Barry had just bought a vacation house in Englewood, a small town near Charlotte Harbour and Boca Grande, about two hours’ drive south of St. Pete’s. He excitedly told me all about his new place across a big orange bag of antlers that sat in the middle of his living room. He lucked into a fantastic deal on a fixer up house that backed right on the water near Boca Grande Pass, one of the best saltwater fly fishing locations on Planet Earth.
Barry is a very handy guy and the fixing up was no problem, just something for him to putter with when not fishing or working at the tackle shop.
Barry is a super avid kayak angler and has fully convinced me on the merits of these wonderful boats. Now he could launch into wicked fishing waters right in his own backyard.
Plans were made for Barry and I to get together for some fishing at his new little piece of heaven.
How many people have caught a tarpon in their own backyard? Not many, I suspect. Tarpon are pretty elusive fish and aren’t that easy to kick off your bucket list.
Barry and I left St. Pete’s about 4 a.m. and headed south across the Skyway Bridge. We picked up some breakfast at a Dunkin Donuts and sipped coffee at Barry’s new kitchen table while waiting for the first streaks of daylight to brighten the sky.
Barry told me with unconcealed excitement twinkling in his eyes that I’d have a shot at a tarpon off his dock at dawn. He had already caught several while working on the house.
Barefooted and wired with anticipation, I cast a small tan-coloured baitfish pattern towards the opposite bank of the creek, the mangrove lined creek behind Barry’s house.
This creek meanders slowly towards the bay, a bay that is full of big, silver Tarpon. The creek’s dark deep water is saline and tidal, a perfect nursery for baby tarpon, a place for them to feed and grow in relative safety, away from hungry ocean predators, before swimming into the productive and nutrient rich, but dangerous waters of the Gulf of Mexico.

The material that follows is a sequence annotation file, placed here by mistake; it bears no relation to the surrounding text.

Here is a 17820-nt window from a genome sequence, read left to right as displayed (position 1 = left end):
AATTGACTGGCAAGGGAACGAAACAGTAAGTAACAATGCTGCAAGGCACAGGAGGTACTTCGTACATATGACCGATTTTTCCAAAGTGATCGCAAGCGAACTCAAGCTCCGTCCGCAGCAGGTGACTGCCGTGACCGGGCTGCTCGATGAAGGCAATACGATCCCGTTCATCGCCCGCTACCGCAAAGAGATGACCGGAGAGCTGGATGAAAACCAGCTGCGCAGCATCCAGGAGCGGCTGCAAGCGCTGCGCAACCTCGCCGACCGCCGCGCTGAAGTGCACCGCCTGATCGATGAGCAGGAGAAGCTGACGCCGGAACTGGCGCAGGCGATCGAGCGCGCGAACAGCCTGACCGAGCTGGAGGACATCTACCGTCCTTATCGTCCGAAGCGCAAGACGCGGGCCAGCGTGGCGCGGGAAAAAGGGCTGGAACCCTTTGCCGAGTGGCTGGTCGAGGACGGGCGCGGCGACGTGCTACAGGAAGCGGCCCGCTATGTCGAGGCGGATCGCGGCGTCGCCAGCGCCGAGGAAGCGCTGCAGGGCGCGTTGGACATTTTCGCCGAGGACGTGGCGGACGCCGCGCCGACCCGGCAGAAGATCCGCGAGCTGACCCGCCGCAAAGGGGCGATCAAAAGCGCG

Even baby tarpon can provide fantastic sport of a fly rod. I used a seven weight and stripped my fly quickly across the black murky water. Just as I began my lift for another cast a silver flash lit up my neurons, sending electrical signals surging to nerves and muscles.
My arm reacted instinctively to set the hook, but steel did not meet bone this time around.
The silver flash disappeared into the dark abyss. I cast again and striped my offering at a tantalizing pace.
I felt a vicious tug and hit back with a strike of my own. This time the hook found its mark and my rod bent to the cork.
Tarpon fight every bit as brilliantly as Atlantic salmon. And a baby tarpon can easily outperform a five-pound grilse. They jump, run, and dive like no other fish I’ve ever encountered.
I once battled a 120-pounder for two solid hours in 100 degree heat, only to have the beast throw my hook in a mind-boggling aerobatic display.
But on this wonderful Florida morning, I tangled with just a wee baby of only a few pounds; nevertheless, my adversary stripped lined and kicked up quite a stink.
But after two minutes or so, I had him in hand.
Wow, what a start to a day of fishing: a tarpon in the backyard, small maybe, actually tiny in tarpon terms, but any tarpon is a good tarpon.
The rest of the day, paddling and flycasting around Boca Grande, and a very close encounter with a hungry shark, is story fodder for another day. Stay tuned for that one.
If you want Barry Grady to take you kayak fishing in Florida, give him a call at 727-742-3202 or send him an email him at firstname.lastname@example.org .
Paul Smith, a native of Spaniard’s Bay,
fishes and wanders the outdoors at every opportunity. He can be contacted